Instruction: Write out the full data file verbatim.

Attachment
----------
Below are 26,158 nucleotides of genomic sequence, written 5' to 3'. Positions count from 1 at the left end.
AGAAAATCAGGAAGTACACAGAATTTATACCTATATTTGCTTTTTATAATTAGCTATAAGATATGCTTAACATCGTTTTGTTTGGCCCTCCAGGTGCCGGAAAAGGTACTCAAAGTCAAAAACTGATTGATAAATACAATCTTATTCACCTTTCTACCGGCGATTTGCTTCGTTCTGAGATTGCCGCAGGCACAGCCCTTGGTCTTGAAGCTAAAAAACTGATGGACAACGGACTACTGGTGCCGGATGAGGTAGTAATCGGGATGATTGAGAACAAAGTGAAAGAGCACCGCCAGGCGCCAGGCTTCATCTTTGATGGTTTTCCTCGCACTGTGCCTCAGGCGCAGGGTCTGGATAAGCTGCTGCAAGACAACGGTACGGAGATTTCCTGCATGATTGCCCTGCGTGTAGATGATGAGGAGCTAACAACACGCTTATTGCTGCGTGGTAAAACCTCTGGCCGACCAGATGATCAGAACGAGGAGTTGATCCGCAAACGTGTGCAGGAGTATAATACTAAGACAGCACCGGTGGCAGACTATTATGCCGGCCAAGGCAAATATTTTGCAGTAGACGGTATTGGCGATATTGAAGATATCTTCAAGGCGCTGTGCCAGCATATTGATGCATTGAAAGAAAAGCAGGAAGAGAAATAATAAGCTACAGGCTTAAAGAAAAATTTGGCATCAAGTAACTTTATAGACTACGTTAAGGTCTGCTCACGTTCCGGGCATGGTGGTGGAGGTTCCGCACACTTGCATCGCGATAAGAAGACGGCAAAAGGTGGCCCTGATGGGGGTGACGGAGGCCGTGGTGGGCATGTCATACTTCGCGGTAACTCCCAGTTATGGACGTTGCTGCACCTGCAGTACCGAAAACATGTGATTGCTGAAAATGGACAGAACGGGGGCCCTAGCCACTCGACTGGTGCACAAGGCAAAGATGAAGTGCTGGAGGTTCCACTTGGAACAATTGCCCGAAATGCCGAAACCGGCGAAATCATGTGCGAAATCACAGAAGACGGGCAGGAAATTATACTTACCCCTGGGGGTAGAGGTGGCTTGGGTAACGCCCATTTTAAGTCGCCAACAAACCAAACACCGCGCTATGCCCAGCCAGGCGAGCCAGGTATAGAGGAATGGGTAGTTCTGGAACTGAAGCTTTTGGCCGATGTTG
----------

Below are 26,158 nucleotides of genomic sequence, written 5' to 3'. Positions count from 1 at the left end.
AGAAAATCAGGAAGTACACAGAATTTATACCTATATTTGCTTTTTATAATTAGCTATAAGATATGCTTAACATCGTTTTGTTTGGCCCTCCAGGTGCCGGAAAAGGTACTCAAAGTCAAAAACTGATTGATAAATACAATCTTATTCACCTTTCTACCGGCGATTTGCTTCGTTCTGAGATTGCCGCAGGCACAGCCCTTGGTCTTGAAGCTAAAAAACTGATGGACAACGGACTACTGGTGCCGGATGAGGTAGTAATCGGGATGATTGAGAACAAAGTGAAAGAGCACCGCCAGGCGCCAGGCTTCATCTTTGATGGTTTTCCTCGCACTGTGCCTCAGGCGCAGGGTCTGGATAAGCTGCTGCAAGACAACGGTACGGAGATTTCCTGCATGATTGCCCTGCGTGTAGATGATGAGGAGCTAACAACACGCTTATTGCTGCGTGGTAAAACCTCTGGCCGACCAGATGATCAGAACGAGGAGTTGATCCGCAAACGTGTGCAGGAGTATAATACTAAGACAGCACCGGTGGCAGACTATTATGCCGGCCAAGGCAAATATTTTGCAGTAGACGGTATTGGCGATATTGAAGATATCTTCAAGGCGCTGTGCCAGCATATTGATGCATTGAAAGAAAAGCAGGAAGAGAAATAATAAGCTACAGGCTTAAAGAAAAATTTGGCATCAAGTAACTTTATAGACTACGTTAAGGTCTGCTCACGTTCCGGGCATGGTGGTGGAGGTTCCGCACACTTGCATCGCGATAAGAAGACGGCAAAAGGTGGCCCTGATGGGGGTGACGGAGGCCGTGGTGGGCATGTCATACTTCGCGGTAACTCCCAGTTATGGACGTTGCTGCACCTGCAGTACCGAAAACATGTGATTGCTGAAAATGGACAGAACGGGGGCCCTAGCCACTCGACTGGTGCACAAGGCAAAGATGAAGTGCTGGAGGTTCCACTTGGAACAATTGCCCGAAATGCCGAAACCGGCGAAATCATGTGCGAAATCACAGAAGACGGGCAGGAAATTATACTTACCCCTGGGGGTAGAGGTGGCTTGGGTAACGCCCATTTTAAGTCGCCAACAAACCAAACACCGCGCTATGCCCAGCCAGGCGAGCCAGGTATAGAGGAATGGGTAGTTCTGGAACTGAAGCTTTTGGCCGATGTTG